Old Family Photos

From the time that I was very young I remember the collection of photo albums that I mom insisted on bringing with her through all of our many moves, across countries and continents. I’m surprised she managed to hang on to them despite my dad’s persistent (and largely successful) efforts to get rid of as much as possible no matter how precious it was to us. These albums were her treasures, records of our childhood, a way to hang on to us, reminders that it hadn’t all been bad that we had been happy too. From time to time, on the rare occasion of a family dinner we will pull these albums out and reminisce, laugh at hair cuts and clothes, tell stories about pets long dead, but it is the pictures of my parents before children that were always my favorites. There are a collection of maybe six pictures that sum up my perception of who my parents were when they met, my bohemian mother with the black hair parted down the middle, falling long and straight or braided, lost against her dark sweater; my handsome father full of youthful arrogance and rustic appeal, leaning against his army jeep in a battered felt hat, his mustache curling over his upper lip or up at the sides.

A few weeks ago I fished this album–the First Album–out of it’s place on my mom’s shelf.  It’s battered but still in tact a predominantly blue, generic landscape makes up the cover, front and back. At the top of the cover in faded gold lettering the word “Photos”. No matter how many times I look at it the pictures are always new to me, full of the unknown, the unknowable but this time I am struck by how young my parents look, younger than I am now, their whole lives ahead of them, no choices made yet, no pain inflicted on each other. Hopeful.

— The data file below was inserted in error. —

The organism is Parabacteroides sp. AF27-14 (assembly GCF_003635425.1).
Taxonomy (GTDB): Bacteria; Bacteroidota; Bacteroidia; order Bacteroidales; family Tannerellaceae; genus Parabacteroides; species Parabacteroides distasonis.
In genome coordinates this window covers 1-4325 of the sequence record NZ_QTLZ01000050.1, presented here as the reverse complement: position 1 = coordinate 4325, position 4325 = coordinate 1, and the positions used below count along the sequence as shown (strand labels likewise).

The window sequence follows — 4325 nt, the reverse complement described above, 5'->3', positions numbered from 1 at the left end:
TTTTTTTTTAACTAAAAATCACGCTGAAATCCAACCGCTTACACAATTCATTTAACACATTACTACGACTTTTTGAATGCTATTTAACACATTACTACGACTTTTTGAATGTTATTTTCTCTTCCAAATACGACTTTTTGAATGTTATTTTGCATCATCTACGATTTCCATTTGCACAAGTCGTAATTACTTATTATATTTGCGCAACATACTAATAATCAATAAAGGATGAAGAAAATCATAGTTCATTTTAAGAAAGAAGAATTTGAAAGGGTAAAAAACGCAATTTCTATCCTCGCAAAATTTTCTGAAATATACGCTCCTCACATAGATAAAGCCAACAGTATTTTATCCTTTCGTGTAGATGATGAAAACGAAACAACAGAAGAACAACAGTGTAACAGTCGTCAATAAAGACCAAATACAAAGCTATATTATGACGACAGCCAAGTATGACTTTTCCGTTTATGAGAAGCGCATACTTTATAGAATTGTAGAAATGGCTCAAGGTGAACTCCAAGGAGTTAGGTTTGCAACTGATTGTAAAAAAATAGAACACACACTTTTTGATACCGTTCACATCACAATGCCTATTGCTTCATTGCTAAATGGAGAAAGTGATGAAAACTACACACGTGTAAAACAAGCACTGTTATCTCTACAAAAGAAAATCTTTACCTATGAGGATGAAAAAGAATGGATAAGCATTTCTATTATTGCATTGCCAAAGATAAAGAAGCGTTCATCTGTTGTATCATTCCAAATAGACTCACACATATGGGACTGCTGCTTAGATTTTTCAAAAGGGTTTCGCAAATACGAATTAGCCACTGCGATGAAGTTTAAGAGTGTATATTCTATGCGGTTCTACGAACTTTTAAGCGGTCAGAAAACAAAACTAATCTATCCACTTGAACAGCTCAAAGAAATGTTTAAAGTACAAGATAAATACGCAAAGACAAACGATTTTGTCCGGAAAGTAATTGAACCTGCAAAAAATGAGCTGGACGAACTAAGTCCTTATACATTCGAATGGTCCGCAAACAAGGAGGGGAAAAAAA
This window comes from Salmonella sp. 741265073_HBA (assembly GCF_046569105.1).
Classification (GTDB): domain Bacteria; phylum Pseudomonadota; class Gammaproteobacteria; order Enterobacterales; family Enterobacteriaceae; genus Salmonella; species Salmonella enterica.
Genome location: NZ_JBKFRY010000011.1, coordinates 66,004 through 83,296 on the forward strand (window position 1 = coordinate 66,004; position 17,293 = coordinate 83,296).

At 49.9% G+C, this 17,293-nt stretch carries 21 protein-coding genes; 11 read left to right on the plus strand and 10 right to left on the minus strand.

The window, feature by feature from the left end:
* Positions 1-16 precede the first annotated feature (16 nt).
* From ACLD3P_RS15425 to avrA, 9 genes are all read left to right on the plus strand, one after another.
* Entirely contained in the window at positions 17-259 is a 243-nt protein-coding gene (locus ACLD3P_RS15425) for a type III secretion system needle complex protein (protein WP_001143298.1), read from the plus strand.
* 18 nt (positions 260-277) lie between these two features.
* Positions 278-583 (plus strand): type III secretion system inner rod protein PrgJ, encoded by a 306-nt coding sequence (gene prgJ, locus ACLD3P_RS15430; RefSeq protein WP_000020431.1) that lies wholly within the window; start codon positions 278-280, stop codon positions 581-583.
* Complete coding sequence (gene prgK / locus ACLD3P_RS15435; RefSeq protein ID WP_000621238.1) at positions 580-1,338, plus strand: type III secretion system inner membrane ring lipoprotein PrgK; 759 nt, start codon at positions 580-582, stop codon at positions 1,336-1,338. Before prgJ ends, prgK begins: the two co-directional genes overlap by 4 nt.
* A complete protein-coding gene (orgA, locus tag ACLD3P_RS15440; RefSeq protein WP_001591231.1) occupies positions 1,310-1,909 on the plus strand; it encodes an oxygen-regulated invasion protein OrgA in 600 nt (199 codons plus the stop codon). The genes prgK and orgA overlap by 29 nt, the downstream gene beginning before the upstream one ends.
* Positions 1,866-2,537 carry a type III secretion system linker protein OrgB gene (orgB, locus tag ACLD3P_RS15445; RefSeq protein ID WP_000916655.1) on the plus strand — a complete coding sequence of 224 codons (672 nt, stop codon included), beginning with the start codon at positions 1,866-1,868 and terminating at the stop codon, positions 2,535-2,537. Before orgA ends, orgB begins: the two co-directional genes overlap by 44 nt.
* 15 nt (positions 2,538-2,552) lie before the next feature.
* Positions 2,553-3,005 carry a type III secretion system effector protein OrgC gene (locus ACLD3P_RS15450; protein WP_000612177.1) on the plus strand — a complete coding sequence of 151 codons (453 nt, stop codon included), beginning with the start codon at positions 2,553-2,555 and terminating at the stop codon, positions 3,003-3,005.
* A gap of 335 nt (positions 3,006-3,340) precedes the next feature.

Houses in Trees

As we drove down to Boise I kept seeing these houses along the side of the highway and they seemed so exposed, so laid open to the eyes of those traveling down the highway. And each house was like a piece of micro fiction: the toys little dots of colour on the green or brown lawns; the collections of broken down farming equipment or old cars; the trailers, leaning warmly against the houses or seemingly banished to a lonely corner of the property surrounded by poplar trees (for a relative down on their luck? For an estranged spouse? For a teenaged child needing more privacy, wanting to express their independence?).

A lot of the houses seemed to be accompanied by these beautiful trees that dwarfed the houses, sentinels guarding the vulnerable houses against the prying eyes of travelers. 

From Vancouver, BC to Boise, Idaho in pictures

My husband’s family tradition every Christmas is to go to Boise, where my mother-in-law‘s family live. We didn’t do this last year due to the fact that I was hugely prego and past my due date of Dec, 17th (he was ten days late), but this year we agreed to make the trek despite our misgivings about an 11 hour drive with a 1 year-old. Henry did surprisingly well and I annoyed everyone in the car snapping pictures of the breathtakingly desolate landscape as we drove through WashingtonOregon and Idaho. We were concerned about the weather as we had to drive through the mountains, but aside from some fog the weather was amazing.

I’ll be posting more pics from this trip. This first batch is the mountains in mist.

unfortunately, i had to take these through the dirty window so they have lots of marks on them:(

Flea Market

Ever since I was a child I have loved nick-nacks. There was always something so satisfying about collecting and arranging my collection into neat little displays. I think that is why the flea market has always had such an appeal to me, after all, what is it but booth after booth of collections of nick-nacks and trinkets arranged in pains-taking displays. One could look for hours and still find some new little trinket or detail in a single booth. I remember garagesaling in Oregon a number of years back and we came across this one house where a woman was selling stuff from a barn packed to the gills with junk (the good kind:). I asked to use her bathroom and found a masterpiece of nick-nack displays inside. Her house was a shrine to forgotten and discarded treasures fit together with such attention to detail and care, it was a miracle of clutter. I could have spent the rest of the afternoon walking around just looking at everything (and I realize that that sounds just a little bit creepy). So, here is my photo tribute to the beauty of junk.